TrueNDVI vs. Synthetic NDVI Explained


Not all NDVI is created equal.

Normalized difference vegetation index (NDVI) imagery products have become increasingly common in precision agriculture applications. More companies are offering NDVI-like products, including “Synthetic NDVI” images from drone platforms. At Nolde and Associates, it is our mission to provide you only the most valuable plant health data, which is why all of our drone sensors produce TrueNDVI output. It’s important to understand how these instruments are different before deciding which technology makes sense for your site.

What is NDVI?

Agronomists, plant experts, and research scientists have used NDVI for the last 40 years to assess the health of plants. An NDVI sensor uses wavelengths of light outside of what regular RGB (Red, Green, Blue color) cameras can detect. These wavelengths are slightly longer than those of visible light and are located in the near-infrared (NIR) band. Light reflected in the NIR band correlates to the biological processes in plant material. The combination of the non-visual NIR band and the visible red band results in an NDVI value. This value provides growers with an accurate measurement of plant vigor and allows them to zero in on problem areas that need addressing.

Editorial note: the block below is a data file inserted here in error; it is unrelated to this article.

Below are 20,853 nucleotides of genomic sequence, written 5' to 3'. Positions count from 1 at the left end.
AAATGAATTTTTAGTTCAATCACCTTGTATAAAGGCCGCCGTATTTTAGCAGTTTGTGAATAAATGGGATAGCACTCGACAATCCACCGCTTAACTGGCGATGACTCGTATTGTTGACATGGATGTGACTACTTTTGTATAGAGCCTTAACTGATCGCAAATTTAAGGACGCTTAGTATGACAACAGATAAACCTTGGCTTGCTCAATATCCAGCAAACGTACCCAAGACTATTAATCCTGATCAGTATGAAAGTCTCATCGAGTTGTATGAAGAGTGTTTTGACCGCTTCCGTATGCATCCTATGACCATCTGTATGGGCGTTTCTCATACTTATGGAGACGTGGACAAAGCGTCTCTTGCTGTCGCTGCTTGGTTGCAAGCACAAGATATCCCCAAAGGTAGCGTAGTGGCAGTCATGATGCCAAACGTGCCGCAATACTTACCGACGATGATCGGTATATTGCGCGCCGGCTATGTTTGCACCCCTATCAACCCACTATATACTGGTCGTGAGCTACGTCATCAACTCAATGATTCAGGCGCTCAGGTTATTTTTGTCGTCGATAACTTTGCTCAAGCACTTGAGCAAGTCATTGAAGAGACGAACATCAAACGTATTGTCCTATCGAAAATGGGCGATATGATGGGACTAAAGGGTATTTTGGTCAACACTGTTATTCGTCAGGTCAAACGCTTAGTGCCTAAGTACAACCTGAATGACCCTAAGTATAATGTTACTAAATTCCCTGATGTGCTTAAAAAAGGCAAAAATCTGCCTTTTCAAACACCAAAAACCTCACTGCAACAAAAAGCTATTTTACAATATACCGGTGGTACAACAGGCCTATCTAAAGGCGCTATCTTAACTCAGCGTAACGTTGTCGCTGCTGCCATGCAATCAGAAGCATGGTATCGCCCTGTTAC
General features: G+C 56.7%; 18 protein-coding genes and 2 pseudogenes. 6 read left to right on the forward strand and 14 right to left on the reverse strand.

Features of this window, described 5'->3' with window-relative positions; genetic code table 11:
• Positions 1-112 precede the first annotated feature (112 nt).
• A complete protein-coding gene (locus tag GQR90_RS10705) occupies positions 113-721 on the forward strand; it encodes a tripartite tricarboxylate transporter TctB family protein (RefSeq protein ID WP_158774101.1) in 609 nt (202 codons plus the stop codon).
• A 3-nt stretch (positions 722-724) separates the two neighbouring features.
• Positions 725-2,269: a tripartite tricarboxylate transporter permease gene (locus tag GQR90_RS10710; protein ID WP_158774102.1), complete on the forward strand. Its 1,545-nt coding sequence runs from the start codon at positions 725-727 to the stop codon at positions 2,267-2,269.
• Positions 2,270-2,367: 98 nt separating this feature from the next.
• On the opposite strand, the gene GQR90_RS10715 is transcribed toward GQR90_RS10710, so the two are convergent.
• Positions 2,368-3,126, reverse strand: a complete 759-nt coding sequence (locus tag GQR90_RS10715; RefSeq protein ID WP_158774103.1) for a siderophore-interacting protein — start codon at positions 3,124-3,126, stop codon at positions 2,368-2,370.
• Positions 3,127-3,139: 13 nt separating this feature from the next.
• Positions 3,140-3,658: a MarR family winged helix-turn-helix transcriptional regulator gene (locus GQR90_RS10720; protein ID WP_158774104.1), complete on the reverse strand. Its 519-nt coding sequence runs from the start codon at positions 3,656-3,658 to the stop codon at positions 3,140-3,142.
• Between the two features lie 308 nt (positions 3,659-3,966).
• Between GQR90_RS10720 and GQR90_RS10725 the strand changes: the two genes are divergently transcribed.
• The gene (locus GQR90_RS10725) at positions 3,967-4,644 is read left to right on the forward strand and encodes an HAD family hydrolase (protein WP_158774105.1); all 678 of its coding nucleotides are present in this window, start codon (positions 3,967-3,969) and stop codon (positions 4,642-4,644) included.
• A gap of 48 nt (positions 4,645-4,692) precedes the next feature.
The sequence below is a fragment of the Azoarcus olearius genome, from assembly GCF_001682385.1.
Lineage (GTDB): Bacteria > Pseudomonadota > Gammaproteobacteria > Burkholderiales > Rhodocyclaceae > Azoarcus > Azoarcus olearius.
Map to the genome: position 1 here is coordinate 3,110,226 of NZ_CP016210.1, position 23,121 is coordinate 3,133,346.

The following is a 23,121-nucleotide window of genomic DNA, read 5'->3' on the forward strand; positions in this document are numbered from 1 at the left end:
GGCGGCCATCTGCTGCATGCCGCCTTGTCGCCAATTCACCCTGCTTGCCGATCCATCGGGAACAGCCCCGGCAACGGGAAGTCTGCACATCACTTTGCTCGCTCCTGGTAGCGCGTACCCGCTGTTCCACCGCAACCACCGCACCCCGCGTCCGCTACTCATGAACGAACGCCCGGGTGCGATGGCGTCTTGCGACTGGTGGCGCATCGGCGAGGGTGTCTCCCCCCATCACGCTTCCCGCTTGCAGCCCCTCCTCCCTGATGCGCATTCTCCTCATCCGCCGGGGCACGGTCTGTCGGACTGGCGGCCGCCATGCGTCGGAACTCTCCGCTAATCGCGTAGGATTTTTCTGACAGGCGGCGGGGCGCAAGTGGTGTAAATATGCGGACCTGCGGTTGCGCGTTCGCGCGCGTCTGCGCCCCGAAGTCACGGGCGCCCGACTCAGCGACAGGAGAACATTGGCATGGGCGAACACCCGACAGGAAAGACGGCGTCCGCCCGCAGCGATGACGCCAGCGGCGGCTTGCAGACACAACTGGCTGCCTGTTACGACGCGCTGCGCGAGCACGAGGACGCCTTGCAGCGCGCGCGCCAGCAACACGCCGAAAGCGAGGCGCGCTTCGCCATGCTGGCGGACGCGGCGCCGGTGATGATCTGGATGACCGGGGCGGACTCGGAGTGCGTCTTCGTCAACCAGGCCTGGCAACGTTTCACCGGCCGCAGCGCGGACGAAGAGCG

So what is the difference between TrueNDVI and Sythetic NDVI?

NDVI is based on the combination of red light and near-infrared light. A sensor that cannot develop a separate measurement of near-infrared light cannot produce NDVI.

An imaging product described as “False NDVI” or “Synthetic NDVI” is exactly that — not NDVI. These products are usually formed by acquiring normal RGB images and manipulating them in a way that hopes to approximate True NDVI. But if the sensor hardware can’t measure and separate near-infrared and red light, the result can never be more than a weak approximation. To attempt to generate NDVI from a standard RGB drone camera is like trying to figure out the color of somebody’s shirt from a black and white photo — the information just isn’t there.

NDVI was created because it provides a great measure of vegetative vigor and because it’s a better measurement of plant vigor than reflectance using any combination of RGB..


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